Not to be confused with operational collaboration (such as a supplier checking in with a buying organisation on the payment status of an invoice), Supplier Collaboration focuses the relationship on collaborative goals, interactions, and activities that deliver strategic value to both the buying and the selling organisation.
What is the difference between Supplier Relationship Management and Supplier Collaboration?
Supplier Relationship Management (SRM), in Vizibl terms, forms the foundations of great relationships. Good SRM encompasses establishing the relationship, establishing an organisation tree structure, and uncovering all stakeholders. These steps in turn enable both sides of the relationship to build a shared vision and a joint business plan in addition to understanding how the relationship has performed in the past, and how it is performing today. These activities form the foundations of accountable, structured, and highly aligned relationships – characteristic of robust SRM.
Supplier Collaboration leverages this alignment created by SRM to take the relationship to the next stage; the SRM groundwork supports the creation of highly collaborative, goal-oriented relationships. Supplier Collaboration moves the relationship from ‘static’ — usually focused around retrospectively monitoring performance and compliance — to ‘active’ relationships. ‘Active relationships’ denotes activity on shared projects, robust tracking of relationship value, and continuous instances of collaborative interaction.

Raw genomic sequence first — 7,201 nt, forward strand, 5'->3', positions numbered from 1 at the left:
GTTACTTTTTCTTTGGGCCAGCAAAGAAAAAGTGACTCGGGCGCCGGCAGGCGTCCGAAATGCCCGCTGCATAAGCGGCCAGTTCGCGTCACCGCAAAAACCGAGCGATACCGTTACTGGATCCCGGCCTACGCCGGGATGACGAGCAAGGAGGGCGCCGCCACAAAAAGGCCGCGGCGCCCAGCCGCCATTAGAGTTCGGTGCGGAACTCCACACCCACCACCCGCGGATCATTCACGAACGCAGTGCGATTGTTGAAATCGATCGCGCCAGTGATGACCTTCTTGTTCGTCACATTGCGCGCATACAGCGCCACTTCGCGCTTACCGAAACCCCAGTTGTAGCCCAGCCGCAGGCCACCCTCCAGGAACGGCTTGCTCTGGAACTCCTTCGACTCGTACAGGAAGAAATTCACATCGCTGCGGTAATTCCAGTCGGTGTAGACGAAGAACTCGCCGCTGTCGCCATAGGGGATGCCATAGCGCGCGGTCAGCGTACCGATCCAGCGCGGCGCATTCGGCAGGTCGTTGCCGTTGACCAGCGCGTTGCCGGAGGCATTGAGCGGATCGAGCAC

Though commonly mistaken for one another, Supplier Relationship Management (SRM) works in conjunction with Supplier Collaboration. When combined, the result is a relationship that is highly aligned and deeply collaborative. Together, they promote the customer of choice status required to gain priority access to Supplier Innovation.
Supplier Collaboration goals & benefits
The primary goal of every Supplier relationship manager or key supplier manager (KSM) is to manage a set of strategic supplier relationships effectively to deliver value to their organisation. Supporting this management with close collaboration has myriad benefits for both the procurement team and the wider organisation. The ones we hear from customers most often are: